Lifetime depression and migraine were assessed by self-report of a physician diagnosis. Twins were given a list of conditions, including depression and migraine headaches, and asked: “Has your doctor ever told you that you have any of the following conditions?” Twins were also asked about recent depressive symptoms of sadness and anhedonia for 2 weeks in the past year. Finally, twins responded to a list of symptoms that accompany their typical headaches, including: feeling sick to the stomach or vomiting, more sensitive to light and/or noise, a throbbing feeling in the head, pain on only one side of the head, a decrease in normal daily activity, and a preceding warning such as problems with vision, sensation, or strength.
Descriptive statistics for demographic and health characteristics were calculated by using means and standard deviations for continuous variables and percentages for categorical variables. Logistic regression was used to examine the association of depression and headache symptoms with self-reported physician’s diagnoses of depression and migraine, respectively. We also examined the prevalence of depression and migraine according to the depression/migraine status of the co-twin. In this descriptive analysis of co-twin phenotypes, we categorized twins into 4 groups: 1) co-twin without depression or migraine, 2) co-twin with depression only, 3) co-twin with migraine only, and 4) co-twin with both depression and migraine. Logistic regression models were also used to calculate the odds ratio for depression or migraine in one twin according to her co-twin’s illness status. The referent group for all odds ratios consisted of twins whose co-twin had neither depression nor migraine. All regression models used generalized estimating equations and the robust sandwich variance estimator to adjust standard errors for correlation within twin pairs.
The association between depression and migraine in monozygotic (MZ) and dizygotic (DZ) pairs was assessed by 3 types of correlations: twin, phenotypic, and cross-twin cross-trait. Twin correlations assess the within-pair similarity—in other words, the likelihood that one twin will have the phenotype or disease when her co-twin is affected. Phenotypic correlations assess the co-occurrence of depression and migraine within individuals. Cross-twin cross-trait correlations describe the occurrence of migraine in one twin when her co-twin has depression, or vice versa.
Classical twin study analyses are based on comparing phenotypic similarity in MZ twins, who have identical genotypes, and DZ twins, who share, on average, half of their genes. Greater phenotypic similarity, indicated by a higher correlation in MZ twins than DZ twins, suggests a genetic component in the etiology of the condition. Structural equation modeling is a general statistical approach that is useful for estimating genetic and environmental effects in classical twin studies.16 In this approach, genetic and environmental effects are modeled as latent variables representing an underlying liability for one or more phenotypes, such as depression or migraine. Structural equation modeling is a highly flexible technique that can estimate the relative magnitude of the genetic, common environmental, and unique environmental effects. For multiple phenotypes, structural equation modeling can be used to estimate how much of the variability in 2 or more phenotypes is due to shared vulnerabilities—whether they are genetic, common environmental, or unique environmental effects.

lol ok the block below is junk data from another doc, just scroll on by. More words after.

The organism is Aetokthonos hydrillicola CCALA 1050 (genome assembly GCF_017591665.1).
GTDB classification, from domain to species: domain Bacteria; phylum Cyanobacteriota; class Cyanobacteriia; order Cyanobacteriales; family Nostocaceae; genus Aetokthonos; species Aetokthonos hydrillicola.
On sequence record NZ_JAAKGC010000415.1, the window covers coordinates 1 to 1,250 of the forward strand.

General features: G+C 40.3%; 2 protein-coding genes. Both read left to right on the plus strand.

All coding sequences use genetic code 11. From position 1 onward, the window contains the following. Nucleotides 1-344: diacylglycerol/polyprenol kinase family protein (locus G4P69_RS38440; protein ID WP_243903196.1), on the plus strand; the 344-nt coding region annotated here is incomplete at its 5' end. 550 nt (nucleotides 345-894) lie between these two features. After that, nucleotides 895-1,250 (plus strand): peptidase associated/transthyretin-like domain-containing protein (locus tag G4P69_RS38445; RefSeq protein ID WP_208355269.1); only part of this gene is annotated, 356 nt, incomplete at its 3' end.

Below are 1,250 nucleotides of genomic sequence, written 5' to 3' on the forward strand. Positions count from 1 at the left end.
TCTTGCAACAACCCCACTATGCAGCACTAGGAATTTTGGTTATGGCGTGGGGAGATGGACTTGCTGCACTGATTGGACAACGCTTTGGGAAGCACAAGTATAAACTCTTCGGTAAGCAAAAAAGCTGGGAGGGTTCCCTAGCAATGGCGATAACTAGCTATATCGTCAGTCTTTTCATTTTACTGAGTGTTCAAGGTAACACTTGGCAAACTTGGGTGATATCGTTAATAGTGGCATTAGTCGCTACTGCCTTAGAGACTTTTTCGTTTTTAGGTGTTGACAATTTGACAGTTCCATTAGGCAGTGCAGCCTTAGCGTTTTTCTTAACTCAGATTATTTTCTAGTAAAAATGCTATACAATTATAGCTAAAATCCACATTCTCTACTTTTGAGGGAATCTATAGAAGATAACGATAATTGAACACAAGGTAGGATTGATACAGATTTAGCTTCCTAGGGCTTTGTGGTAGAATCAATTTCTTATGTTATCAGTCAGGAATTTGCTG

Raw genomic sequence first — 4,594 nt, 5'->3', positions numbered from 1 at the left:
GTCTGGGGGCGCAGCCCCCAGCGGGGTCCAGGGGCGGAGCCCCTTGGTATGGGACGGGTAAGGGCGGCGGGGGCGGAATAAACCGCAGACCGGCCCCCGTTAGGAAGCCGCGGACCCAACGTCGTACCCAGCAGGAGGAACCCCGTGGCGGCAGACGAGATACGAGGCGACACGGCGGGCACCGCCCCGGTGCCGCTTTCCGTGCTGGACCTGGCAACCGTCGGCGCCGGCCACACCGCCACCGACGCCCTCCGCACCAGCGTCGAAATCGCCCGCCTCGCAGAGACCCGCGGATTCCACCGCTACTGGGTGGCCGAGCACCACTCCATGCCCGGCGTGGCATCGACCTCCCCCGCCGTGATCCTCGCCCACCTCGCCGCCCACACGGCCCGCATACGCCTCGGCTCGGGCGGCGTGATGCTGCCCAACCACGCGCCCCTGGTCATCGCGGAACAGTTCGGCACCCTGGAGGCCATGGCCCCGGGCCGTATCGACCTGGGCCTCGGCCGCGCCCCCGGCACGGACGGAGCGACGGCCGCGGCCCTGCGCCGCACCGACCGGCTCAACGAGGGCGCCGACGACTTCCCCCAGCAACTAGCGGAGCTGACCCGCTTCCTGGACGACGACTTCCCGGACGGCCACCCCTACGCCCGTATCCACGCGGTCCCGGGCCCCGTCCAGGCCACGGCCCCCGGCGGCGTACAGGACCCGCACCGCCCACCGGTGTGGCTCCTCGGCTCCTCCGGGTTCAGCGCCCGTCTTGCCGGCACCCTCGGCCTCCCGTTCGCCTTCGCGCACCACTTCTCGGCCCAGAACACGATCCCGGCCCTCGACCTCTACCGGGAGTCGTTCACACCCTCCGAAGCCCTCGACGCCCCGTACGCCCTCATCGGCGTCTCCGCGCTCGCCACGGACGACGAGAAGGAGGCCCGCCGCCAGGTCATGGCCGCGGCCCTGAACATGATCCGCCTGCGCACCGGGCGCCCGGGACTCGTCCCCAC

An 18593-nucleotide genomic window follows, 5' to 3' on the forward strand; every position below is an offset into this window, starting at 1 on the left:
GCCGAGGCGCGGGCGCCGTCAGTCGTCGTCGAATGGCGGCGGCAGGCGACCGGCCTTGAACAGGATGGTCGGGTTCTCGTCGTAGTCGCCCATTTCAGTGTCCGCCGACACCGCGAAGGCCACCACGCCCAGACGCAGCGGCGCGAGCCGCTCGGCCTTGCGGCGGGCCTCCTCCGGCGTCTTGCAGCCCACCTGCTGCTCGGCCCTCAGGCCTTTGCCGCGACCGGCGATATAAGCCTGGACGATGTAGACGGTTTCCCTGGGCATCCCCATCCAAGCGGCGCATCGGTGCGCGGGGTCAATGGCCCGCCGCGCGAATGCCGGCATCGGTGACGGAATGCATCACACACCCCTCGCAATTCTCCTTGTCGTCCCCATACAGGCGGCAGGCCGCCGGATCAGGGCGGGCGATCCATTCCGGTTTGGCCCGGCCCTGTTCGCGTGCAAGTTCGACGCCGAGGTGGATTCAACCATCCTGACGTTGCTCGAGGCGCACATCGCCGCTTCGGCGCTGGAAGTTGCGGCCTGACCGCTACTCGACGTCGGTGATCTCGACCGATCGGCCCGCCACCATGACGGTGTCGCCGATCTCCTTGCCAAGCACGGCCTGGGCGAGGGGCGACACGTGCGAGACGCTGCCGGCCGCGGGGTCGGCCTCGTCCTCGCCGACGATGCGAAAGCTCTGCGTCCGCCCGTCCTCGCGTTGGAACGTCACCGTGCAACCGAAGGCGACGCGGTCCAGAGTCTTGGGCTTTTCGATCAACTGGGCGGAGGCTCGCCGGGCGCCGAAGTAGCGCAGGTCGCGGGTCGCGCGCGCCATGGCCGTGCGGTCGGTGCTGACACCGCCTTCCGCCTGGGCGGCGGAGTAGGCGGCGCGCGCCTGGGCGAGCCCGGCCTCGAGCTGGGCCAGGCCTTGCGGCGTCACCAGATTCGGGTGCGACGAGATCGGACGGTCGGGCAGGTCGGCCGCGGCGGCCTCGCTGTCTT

We used univariate structural equation modeling to estimate the additive genetic (A), common environmental (C), and unique environmental (E) influences on depression and migraine individually.16 Models were fitted by assuming an additive genetic correlation of 1.0 for MZ and 0.5 for DZ twins and a shared environmental correlation of 1.0 for all twins. Modeling began by estimating parameters for the full model (ACE). Reduced models were constructed by removing a specific parameter, and we then compared the goodness-of-fit of each reduced model to the full model by using a likelihood ratio test. We present parameter estimates, 95% confidence intervals, and goodness-of-fit statistics for 3 models: the full model (ACE), a model in which all variance was attributable to genetic and unique environmental factors (AE), and a model in which all variance was produced by common and unique environmental factors (CE).
Parameters were removed from the model if their removal did not result in a significant degradation of model fit (P≤0.05). Models were also evaluated by using Akaike’s Information Criterion.17 The model with the lowest Akaike’s Information Criteria was judged to have the best fit. We then estimated the proportions of variance for additive genetics, common environment, and unique environment from the final best-fitting model. We also performed post-hoc univariate analysis stratifying twins by age (<50 and ≥50).